Can Self-Defense Justify Punishment?
University of San Diego School of Law
April 17, 2012
Law and Philosophy, Forthcoming
San Diego Legal Studies Paper No. 12-093
This piece is a review essay on Victor Tadros’s The Ends of Harm. Tadros rejects retributive desert but believes punishment can be justified instrumentally without succumbing to the problems of thoroughgoing consequentialism and endorsing using people as means. He believes he can achieve these results through extension of the right of self-defense. I argue that Tadros fails in this endeavor: he has a defective account of the means principle; his rejection of desert leads to gross mismatches of punishment and culpability; and he cannot account for punishment of inchoate crimes.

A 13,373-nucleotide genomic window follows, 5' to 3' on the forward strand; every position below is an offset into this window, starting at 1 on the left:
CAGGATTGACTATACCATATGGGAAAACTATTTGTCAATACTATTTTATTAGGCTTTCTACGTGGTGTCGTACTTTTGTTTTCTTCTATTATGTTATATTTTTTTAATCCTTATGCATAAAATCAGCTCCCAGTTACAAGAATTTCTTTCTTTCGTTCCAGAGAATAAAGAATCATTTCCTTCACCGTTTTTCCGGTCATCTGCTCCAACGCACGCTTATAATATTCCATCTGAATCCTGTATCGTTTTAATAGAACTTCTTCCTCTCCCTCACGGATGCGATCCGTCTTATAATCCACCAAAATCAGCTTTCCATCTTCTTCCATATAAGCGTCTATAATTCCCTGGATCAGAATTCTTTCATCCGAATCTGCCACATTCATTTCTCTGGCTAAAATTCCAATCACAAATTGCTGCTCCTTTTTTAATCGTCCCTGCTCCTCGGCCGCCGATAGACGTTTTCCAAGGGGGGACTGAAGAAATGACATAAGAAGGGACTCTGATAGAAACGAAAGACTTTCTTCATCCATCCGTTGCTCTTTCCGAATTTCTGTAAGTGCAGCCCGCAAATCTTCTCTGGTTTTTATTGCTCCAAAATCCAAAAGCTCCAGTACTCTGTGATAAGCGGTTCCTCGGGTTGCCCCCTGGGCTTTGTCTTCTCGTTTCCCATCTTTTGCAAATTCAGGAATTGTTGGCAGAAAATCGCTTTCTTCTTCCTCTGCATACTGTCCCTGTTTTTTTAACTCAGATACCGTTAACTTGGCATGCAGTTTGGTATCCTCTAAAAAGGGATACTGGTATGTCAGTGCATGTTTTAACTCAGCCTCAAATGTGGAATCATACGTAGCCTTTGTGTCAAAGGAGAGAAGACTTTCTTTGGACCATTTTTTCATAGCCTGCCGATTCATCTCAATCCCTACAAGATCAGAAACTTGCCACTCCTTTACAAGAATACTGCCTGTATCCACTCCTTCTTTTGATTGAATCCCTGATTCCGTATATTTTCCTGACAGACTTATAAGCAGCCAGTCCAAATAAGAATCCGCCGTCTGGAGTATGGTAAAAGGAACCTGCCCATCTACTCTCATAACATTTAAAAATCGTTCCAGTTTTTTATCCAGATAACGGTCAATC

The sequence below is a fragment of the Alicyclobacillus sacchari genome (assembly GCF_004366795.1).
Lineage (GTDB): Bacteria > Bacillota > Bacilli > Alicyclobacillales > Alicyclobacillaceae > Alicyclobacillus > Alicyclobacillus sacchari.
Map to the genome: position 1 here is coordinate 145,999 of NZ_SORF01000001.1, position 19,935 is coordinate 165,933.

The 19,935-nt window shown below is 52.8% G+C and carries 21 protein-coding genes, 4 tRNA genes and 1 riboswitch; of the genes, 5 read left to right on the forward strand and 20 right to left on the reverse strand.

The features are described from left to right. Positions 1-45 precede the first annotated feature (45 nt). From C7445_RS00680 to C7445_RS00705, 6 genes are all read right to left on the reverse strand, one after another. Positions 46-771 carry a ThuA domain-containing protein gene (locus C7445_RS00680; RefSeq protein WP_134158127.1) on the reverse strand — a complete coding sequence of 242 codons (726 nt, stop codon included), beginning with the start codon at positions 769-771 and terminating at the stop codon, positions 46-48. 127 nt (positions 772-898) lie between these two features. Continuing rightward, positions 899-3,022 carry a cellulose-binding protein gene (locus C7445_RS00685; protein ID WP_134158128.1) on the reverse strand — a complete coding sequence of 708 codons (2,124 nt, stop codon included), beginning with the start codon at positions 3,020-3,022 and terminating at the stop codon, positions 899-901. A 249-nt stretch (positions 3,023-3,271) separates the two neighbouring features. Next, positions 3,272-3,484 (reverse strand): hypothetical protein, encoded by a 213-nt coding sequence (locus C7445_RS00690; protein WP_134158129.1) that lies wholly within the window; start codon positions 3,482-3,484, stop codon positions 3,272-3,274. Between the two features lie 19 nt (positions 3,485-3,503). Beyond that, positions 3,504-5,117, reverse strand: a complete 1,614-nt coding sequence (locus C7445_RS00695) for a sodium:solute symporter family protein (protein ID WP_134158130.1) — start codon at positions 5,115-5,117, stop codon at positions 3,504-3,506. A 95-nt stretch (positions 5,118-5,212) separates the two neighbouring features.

Number of Pages in PDF File: 22
Keywords: crime, desert, punishment, self-defense, attempts, use as a means
JEL Classification: K10, K39Accepted Paper Series
Date posted: September 2, 2012
© 2014 Social Science Electronic Publishing, Inc. All Rights Reserved.
This page was processed by apollo1 in 0.406 seconds